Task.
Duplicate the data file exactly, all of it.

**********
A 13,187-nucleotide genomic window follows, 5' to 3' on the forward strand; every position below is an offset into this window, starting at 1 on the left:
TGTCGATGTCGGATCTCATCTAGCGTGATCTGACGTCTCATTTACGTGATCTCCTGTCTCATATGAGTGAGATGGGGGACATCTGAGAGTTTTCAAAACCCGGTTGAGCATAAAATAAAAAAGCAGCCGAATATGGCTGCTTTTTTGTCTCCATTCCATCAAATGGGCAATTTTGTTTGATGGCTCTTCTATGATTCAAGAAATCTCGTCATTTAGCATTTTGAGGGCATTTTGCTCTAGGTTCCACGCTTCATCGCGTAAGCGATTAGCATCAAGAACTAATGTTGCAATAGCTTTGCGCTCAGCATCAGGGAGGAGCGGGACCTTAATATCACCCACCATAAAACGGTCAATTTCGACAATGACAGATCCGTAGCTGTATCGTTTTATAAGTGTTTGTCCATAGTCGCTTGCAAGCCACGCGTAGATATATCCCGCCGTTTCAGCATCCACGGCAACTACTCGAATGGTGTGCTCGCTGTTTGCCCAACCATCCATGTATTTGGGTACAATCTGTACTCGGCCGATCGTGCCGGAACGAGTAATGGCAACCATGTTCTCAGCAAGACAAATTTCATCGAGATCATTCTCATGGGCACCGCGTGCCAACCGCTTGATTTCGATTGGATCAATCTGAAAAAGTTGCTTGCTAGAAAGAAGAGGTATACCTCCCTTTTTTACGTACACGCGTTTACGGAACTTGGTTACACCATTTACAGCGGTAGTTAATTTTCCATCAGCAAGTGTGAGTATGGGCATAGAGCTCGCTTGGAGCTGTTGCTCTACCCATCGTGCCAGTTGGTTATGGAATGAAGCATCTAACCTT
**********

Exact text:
A 13,187-nucleotide genomic window follows, 5' to 3' on the forward strand; every position below is an offset into this window, starting at 1 on the left:
TGTCGATGTCGGATCTCATCTAGCGTGATCTGACGTCTCATTTACGTGATCTCCTGTCTCATATGAGTGAGATGGGGGACATCTGAGAGTTTTCAAAACCCGGTTGAGCATAAAATAAAAAAGCAGCCGAATATGGCTGCTTTTTTGTCTCCATTCCATCAAATGGGCAATTTTGTTTGATGGCTCTTCTATGATTCAAGAAATCTCGTCATTTAGCATTTTGAGGGCATTTTGCTCTAGGTTCCACGCTTCATCGCGTAAGCGATTAGCATCAAGAACTAATGTTGCAATAGCTTTGCGCTCAGCATCAGGGAGGAGCGGGACCTTAATATCACCCACCATAAAACGGTCAATTTCGACAATGACAGATCCGTAGCTGTATCGTTTTATAAGTGTTTGTCCATAGTCGCTTGCAAGCCACGCGTAGATATATCCCGCCGTTTCAGCATCCACGGCAACTACTCGAATGGTGTGCTCGCTGTTTGCCCAACCATCCATGTATTTGGGTACAATCTGTACTCGGCCGATCGTGCCGGAACGAGTAATGGCAACCATGTTCTCAGCAAGACAAATTTCATCGAGATCATTCTCATGGGCACCGCGTGCCAACCGCTTGATTTCGATTGGATCAATCTGAAAAAGTTGCTTGCTAGAAAGAAGAGGTATACCTCCCTTTTTTACGTACACGCGTTTACGGAACTTGGTTACACCATTTACAGCGGTAGTTAATTTTCCATCAGCAAGTGTGAGTATGGGCATAGAGCTCGCTTGGAGCTGTTGCTCTACCCATCGTGCCAGTTGGTTATGGAATGAAGCATCTAACCTT